Date: 10 Jun 2005

Physiological Mechanisms of Onset Adaptation and Contralateral Suppression of DPOAEs in the Rat


An investigation was undertaken to measure medial olivocochlear (MOC) reflexes in anesthetized rats before and after sectioning of the middle-ear muscles. Distortion product otoacoustic emission (DPOAE) magnitude and phase temporal responses were measured ipsilaterally to study MOC-mediated “DPOAE onset adaptation” and in the presence of a contralateral noise to study MOC-mediated contralateral “suppression” (terms as used by previous researchers). Distortion product otoacoustic emission onset adaptation and contralateral suppression had predictable changes in direction of magnitude and phase that were dependent on the input–output function. After sectioning of the middle-ear muscles (MEMs), DPOAE onset adaptation and contralateral suppression were greatly reduced, and there were little, if any, changes in phase. These “residual” changes were interpreted as a result of the MOC reflex. The results suggest that what appears to be DPOAE onset adaptation and contralateral suppression can be mediated primarily by MEM reflexes. When studying MOC effects on otoacoustic emissions (OAEs) using acoustic stimulation, it is necessary to make recordings over a span of stimulus levels. In addition, looking at both magnitude and phase of the OAE may help separate what is due to the MOC reflex from MEM reflex.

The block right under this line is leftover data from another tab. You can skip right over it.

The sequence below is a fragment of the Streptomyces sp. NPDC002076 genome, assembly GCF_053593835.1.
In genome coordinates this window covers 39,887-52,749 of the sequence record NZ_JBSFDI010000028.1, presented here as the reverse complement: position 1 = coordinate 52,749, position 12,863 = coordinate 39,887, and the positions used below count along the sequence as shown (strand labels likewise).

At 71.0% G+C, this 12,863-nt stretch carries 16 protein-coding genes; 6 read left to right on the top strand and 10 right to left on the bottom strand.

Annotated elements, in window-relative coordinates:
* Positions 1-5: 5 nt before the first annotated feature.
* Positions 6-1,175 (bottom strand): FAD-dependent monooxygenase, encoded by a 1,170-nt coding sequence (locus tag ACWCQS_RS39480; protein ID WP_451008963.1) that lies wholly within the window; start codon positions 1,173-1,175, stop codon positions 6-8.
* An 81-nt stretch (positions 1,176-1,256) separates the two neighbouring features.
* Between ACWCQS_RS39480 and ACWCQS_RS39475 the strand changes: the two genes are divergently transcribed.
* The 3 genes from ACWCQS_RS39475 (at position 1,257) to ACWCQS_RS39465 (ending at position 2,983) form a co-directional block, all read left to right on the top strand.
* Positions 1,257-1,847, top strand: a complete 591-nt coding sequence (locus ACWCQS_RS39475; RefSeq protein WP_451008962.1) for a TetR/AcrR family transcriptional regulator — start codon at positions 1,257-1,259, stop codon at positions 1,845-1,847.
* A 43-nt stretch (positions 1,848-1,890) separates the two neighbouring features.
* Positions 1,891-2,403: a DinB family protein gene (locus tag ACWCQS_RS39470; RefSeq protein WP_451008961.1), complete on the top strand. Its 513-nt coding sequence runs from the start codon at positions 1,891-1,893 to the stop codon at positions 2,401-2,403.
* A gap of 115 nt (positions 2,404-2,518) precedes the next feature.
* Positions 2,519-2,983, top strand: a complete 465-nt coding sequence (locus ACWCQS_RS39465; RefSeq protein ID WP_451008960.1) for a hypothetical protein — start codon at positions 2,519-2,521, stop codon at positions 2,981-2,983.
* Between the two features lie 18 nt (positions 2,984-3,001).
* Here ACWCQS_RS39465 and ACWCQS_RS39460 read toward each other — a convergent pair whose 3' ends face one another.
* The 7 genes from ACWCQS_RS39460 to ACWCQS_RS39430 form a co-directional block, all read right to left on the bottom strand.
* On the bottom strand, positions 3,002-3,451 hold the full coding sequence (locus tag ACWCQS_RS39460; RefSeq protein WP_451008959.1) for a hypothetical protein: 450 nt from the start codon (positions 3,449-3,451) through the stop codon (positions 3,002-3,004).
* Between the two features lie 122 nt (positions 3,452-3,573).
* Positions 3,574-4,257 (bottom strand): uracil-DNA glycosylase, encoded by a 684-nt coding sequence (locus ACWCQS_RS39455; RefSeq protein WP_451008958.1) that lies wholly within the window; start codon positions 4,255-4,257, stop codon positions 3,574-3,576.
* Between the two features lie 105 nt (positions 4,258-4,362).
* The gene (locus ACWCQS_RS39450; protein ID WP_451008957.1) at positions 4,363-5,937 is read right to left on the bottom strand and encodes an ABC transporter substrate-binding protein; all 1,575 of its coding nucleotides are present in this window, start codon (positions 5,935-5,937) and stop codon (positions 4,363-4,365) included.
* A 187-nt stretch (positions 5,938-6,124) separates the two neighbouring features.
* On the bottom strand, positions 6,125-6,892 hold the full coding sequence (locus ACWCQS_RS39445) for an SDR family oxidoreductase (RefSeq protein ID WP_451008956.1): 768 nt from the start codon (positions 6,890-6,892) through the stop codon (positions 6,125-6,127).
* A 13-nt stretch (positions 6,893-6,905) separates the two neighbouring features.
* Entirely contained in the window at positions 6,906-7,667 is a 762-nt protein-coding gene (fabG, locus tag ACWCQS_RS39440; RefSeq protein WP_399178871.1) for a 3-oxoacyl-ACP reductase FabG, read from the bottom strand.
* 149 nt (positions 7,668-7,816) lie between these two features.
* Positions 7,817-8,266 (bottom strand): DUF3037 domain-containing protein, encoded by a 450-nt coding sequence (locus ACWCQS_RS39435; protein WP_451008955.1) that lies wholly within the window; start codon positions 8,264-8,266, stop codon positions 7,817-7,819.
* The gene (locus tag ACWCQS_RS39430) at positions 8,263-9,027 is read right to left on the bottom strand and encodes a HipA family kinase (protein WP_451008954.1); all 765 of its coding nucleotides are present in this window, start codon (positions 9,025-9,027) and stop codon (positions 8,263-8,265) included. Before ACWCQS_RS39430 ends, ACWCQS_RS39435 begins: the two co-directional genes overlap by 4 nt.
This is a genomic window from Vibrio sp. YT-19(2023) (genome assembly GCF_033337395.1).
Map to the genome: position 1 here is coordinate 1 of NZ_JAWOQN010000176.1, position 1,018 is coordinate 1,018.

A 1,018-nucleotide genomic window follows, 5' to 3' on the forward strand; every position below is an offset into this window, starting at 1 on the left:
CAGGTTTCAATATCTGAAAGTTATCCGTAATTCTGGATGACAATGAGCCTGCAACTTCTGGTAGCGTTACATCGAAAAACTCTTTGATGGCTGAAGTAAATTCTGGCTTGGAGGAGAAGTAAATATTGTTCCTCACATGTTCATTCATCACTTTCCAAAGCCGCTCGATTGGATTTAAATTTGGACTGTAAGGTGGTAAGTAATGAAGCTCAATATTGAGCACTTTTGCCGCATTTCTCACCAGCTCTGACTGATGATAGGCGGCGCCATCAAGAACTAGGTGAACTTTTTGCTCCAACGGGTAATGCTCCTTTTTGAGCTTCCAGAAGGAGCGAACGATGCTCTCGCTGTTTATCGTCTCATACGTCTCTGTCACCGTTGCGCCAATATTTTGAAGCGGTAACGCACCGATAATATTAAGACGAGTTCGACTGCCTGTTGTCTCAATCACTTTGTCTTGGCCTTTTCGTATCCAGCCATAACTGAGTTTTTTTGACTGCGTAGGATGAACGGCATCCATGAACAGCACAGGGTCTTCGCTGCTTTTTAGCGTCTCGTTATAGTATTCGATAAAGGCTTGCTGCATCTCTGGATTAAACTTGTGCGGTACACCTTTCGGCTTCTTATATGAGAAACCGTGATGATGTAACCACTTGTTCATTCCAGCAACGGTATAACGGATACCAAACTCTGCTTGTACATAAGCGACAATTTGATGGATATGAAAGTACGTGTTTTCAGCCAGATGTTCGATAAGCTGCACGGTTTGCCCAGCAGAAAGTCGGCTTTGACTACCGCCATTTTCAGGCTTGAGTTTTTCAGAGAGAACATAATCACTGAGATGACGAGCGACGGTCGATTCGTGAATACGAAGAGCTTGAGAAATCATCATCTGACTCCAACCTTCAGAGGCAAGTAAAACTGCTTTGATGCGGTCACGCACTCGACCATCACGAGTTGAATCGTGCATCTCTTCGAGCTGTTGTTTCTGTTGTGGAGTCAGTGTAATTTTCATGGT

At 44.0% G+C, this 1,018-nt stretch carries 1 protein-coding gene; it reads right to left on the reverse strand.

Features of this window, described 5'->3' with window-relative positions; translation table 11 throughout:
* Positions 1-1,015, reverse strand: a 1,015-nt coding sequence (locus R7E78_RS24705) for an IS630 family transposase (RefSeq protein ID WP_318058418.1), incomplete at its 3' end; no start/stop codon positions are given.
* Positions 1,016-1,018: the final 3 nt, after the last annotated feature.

This manuscript was based on a rough draft written by the first author and many discussions with him prior to his death. Every effort has been made to portray the data and its discussion as he would have intended. BAP, ARS, CIW.